U.S. small business confidence was unchanged in October, with hiring stagnant even as more owners expected higher sales and more planned to make capital outlays, a survey released on Tuesday showed.
The National Federation of Independent Business said its Small Business Optimism Index was steady at 96.1 last month.
“Although the labor market components posted minor declines, they held at historically strong levels, but this time owners reported no net growth in employment, a significant decline from reports in the previous four months,” the NFIB said.
Four of the 10 components of the index, including the share of owners planning to make capital outlays in the next three to six months, edged up one point. The share of small businesses expecting higher real sales rose three points after having fallen six points in September.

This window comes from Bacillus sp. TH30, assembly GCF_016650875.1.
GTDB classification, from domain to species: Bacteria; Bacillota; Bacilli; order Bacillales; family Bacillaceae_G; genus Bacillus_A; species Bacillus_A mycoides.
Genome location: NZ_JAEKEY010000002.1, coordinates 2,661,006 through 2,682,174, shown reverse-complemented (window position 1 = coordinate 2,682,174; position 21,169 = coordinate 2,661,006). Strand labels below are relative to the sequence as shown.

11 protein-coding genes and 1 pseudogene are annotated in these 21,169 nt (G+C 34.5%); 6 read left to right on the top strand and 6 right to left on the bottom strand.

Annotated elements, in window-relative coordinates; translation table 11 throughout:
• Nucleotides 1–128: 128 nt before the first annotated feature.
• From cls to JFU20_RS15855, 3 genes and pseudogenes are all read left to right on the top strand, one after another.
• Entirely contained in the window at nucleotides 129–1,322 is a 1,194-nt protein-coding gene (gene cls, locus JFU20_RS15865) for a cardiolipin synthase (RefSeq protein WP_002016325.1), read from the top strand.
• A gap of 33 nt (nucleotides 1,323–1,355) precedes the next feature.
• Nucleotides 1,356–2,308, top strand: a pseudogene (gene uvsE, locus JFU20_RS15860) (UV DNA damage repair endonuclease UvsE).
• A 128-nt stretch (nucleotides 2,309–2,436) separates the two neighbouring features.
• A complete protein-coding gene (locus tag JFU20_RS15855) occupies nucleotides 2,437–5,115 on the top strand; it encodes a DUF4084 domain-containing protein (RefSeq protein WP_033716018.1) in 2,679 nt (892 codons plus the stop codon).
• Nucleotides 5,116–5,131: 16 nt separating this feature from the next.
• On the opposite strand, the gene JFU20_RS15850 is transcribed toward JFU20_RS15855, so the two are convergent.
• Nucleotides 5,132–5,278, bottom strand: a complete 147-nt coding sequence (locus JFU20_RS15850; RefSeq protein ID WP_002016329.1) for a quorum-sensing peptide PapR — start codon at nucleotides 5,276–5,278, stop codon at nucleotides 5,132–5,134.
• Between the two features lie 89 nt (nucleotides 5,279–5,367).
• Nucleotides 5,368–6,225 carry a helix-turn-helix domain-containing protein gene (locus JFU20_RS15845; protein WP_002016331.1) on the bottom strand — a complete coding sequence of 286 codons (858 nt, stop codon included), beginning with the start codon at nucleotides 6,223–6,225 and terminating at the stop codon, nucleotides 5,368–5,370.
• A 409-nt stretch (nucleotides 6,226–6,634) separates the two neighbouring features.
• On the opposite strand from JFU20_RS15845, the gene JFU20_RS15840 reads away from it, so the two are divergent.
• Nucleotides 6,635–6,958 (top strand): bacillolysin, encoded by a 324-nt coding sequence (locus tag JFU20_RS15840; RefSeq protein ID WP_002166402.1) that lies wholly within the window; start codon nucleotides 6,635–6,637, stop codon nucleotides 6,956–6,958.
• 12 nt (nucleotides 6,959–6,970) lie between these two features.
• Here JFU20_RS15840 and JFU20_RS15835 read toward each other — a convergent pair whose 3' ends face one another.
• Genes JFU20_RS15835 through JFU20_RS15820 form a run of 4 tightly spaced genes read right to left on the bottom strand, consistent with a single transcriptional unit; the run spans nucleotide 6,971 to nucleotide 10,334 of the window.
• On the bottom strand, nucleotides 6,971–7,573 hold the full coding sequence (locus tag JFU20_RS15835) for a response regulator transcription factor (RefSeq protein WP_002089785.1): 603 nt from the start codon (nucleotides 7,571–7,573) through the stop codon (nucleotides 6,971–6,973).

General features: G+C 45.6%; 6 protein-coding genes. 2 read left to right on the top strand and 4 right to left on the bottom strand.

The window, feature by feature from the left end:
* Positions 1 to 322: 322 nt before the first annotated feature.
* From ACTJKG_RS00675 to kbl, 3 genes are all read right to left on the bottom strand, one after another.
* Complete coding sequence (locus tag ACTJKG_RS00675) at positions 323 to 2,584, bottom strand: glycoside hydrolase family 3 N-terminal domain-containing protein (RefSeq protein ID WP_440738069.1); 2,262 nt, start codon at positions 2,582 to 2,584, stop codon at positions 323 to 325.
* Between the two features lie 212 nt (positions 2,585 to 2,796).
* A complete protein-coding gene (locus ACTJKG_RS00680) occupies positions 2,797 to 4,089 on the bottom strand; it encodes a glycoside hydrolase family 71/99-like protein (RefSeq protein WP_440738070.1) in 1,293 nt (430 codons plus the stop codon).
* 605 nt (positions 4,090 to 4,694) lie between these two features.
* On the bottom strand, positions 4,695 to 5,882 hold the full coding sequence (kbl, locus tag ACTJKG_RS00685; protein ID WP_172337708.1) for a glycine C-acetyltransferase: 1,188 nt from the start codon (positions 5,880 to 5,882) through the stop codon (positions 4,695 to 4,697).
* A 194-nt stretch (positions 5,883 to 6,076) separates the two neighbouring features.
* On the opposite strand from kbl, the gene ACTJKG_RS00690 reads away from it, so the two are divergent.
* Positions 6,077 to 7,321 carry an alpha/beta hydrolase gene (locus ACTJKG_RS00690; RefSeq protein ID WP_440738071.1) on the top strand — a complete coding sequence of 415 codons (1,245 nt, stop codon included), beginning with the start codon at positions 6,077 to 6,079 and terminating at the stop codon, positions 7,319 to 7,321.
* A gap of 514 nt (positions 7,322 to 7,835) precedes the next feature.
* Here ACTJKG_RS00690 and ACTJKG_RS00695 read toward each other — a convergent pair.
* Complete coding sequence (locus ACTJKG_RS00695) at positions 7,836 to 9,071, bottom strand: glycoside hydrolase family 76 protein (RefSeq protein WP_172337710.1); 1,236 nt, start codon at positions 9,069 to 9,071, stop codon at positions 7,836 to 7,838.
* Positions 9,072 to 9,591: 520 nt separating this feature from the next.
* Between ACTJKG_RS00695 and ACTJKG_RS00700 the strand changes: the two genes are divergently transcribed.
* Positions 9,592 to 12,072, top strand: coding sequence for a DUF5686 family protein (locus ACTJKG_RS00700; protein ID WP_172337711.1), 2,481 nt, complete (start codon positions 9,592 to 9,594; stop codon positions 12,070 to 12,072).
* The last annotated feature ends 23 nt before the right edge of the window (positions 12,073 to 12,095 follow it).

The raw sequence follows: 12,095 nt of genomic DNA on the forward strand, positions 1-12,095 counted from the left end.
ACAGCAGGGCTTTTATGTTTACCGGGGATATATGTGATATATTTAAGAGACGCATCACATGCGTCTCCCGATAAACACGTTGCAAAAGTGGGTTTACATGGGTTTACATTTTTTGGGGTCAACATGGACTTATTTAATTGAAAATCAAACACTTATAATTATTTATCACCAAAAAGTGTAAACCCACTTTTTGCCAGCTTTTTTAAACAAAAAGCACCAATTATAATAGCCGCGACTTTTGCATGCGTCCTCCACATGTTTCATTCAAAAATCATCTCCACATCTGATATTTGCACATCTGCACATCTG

Two components were unchanged while three fell, including the share of owners creating new jobs and those planning to increase inventories.
The U.S. government said last week payrolls outside the farm sector rose 271,000 in October, the largest increase in 10 months.
The NFIB report showed inflation pressures remained muted, with only a net 2 percent of owners raising their selling prices, up one point from September.
“This is bad news for the Federal Reserve which is trying to stoke the flames of inflation in order to prevent deflation from setting in. For the rest of us, low inflation is good news,” the NFIB said.
November 10, 2015